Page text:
The bear market that begins at the end of a euphoric stage in the cycle typically includes a great deal of fear, worsening economic conditions, and the disbelief that the market will recover.
Understanding which phase of the cycle we are in, is a valuable insight to have as an investor. During the peak of euphoria, the implied financial risk is at it’s peak. We have a great deal of overvaluation and despite the market’s ability to stay irrational for a long period of time, we have limited upside, and potentially endless downside.
Conversely, during the depths of a bear market when asset prices are extremely depressed, even more so than their actual worth, this poses limited downside and the greatest level of upside.
If you had bought shares of Cisco Systems back at the peak of the dot com euphoria period in 2000, you would still, 20 years later, have negative returns. The stock took 2 years to bottom out, and then slowly ascended (with bumps) for 20 years to a point that is not even 70% of the highs of 2000.
The valuation at which you buy into a position matters.
Here is another interesting chart about the phases of market cycles.
Take a look, and gauge where you think we are right now.
Personally, i feel we are somewhere either in the ‘take off’ phase or the ‘return to the mean’ phase. However, there is strong evidence to suggest we are in the ‘return to normal’ phase and are on the heels of a large and unprecedented decline into capitulation.
However, i personally think we had extreme capitulation back in March where markets fell over 30% in the space of three weeks.
By June, we had retraced over 75% of the previous lows, later retracing all of it. Never before has a retracement that covered even 60% of the prior low, went on to retest the prior low. If we should, it would be a first-ever. Despite that not being impossible, it is highly unlikely in my opinion.
Drop a comment and let me know which phase you think we are in, and why.
Take a look at the below chart, highlighting the S&) 500 of this year versus the average S&P 500 bear market. The stretch of time from the peak, to trough, and recovery is incredibly short. The wavers, in comparison to the typical bear market cycle, which slowly unwinds, has a great deal of decline around 300 days in, and then slowly recovers, all over a number of years.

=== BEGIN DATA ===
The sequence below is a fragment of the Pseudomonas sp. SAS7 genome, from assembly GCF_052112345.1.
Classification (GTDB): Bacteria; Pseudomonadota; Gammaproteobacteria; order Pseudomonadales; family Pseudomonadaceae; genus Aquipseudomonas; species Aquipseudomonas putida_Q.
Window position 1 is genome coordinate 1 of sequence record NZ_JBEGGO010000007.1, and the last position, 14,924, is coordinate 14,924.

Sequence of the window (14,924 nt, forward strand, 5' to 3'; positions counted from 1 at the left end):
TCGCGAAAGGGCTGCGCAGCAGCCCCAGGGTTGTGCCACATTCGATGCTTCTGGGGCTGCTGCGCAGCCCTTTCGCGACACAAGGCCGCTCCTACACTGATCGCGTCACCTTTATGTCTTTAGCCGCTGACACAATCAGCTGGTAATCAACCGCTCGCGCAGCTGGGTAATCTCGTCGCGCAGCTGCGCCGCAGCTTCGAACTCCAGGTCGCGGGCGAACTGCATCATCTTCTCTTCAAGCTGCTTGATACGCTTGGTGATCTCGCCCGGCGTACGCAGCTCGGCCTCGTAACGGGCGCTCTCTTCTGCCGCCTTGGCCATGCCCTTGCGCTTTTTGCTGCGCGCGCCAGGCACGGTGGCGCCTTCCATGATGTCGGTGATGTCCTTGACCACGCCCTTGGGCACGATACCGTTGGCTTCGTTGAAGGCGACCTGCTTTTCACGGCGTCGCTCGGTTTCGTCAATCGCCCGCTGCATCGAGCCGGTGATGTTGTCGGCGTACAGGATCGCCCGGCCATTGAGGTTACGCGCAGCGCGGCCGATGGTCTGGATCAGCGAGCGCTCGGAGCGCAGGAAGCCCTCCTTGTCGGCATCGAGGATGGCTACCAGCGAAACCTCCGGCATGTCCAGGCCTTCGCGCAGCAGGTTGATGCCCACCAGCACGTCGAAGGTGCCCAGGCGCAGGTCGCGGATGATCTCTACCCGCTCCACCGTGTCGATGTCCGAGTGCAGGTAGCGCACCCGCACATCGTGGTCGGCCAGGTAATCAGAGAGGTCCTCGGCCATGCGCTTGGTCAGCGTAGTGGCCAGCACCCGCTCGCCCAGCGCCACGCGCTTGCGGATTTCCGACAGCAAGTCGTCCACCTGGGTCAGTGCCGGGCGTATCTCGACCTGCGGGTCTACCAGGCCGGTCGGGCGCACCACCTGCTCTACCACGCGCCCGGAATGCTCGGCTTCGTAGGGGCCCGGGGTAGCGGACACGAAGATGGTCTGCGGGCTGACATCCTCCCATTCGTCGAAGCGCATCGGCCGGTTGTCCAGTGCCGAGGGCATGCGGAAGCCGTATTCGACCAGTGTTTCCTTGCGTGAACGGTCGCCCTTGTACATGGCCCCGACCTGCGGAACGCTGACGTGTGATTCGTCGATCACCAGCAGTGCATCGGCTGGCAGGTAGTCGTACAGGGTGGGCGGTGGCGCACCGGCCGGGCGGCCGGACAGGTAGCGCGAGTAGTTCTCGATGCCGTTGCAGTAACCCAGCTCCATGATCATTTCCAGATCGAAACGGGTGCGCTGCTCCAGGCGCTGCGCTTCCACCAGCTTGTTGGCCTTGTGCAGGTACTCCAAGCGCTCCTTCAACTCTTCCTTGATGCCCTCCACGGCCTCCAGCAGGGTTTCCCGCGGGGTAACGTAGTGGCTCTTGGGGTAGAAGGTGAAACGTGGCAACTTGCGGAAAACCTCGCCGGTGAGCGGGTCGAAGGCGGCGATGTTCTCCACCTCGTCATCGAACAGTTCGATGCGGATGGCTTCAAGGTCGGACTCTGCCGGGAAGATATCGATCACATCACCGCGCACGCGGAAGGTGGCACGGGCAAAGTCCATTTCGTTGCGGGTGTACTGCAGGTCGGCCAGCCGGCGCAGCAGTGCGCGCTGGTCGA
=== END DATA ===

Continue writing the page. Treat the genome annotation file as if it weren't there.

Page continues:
In this way, the March crash behaved more like a correction, as opposed to a bear market. The correction would therefore indicate that we are still following on from the previous bull market that was taking place prior to corona virus. Note here, that this is simply rhetorical, i am not making any judgement here, just stating what i see.
For newer readers who may not be aware, a corrections typically a period, within a bull market, that ‘corrects’ and reversed the price trend in the region of 10/20%. From which, the bull market will continue. A bear market, on the other hand, is said to be present when the market declines more than 20%. Following on from which, the market will typically take a number of years to recover to previous highs.
We can clearly see that the S&P 500 entered bear market territory in March, declining 31%.
However, the market as a whole has behave more in line with a correction. The level of volatility, implied via the VIX, has been outstanding in 2020. but is now slowly winding down.
Who would have guessed, if i had told you in January that the broad indices would witness a 30% or greater decline in value, and then be back to all time highs before the year is over?
Not me that is for sure.
This is partly the reason why market timing aught to be a sin, but that is a topic for another day.
I hope that brought a little value to your morning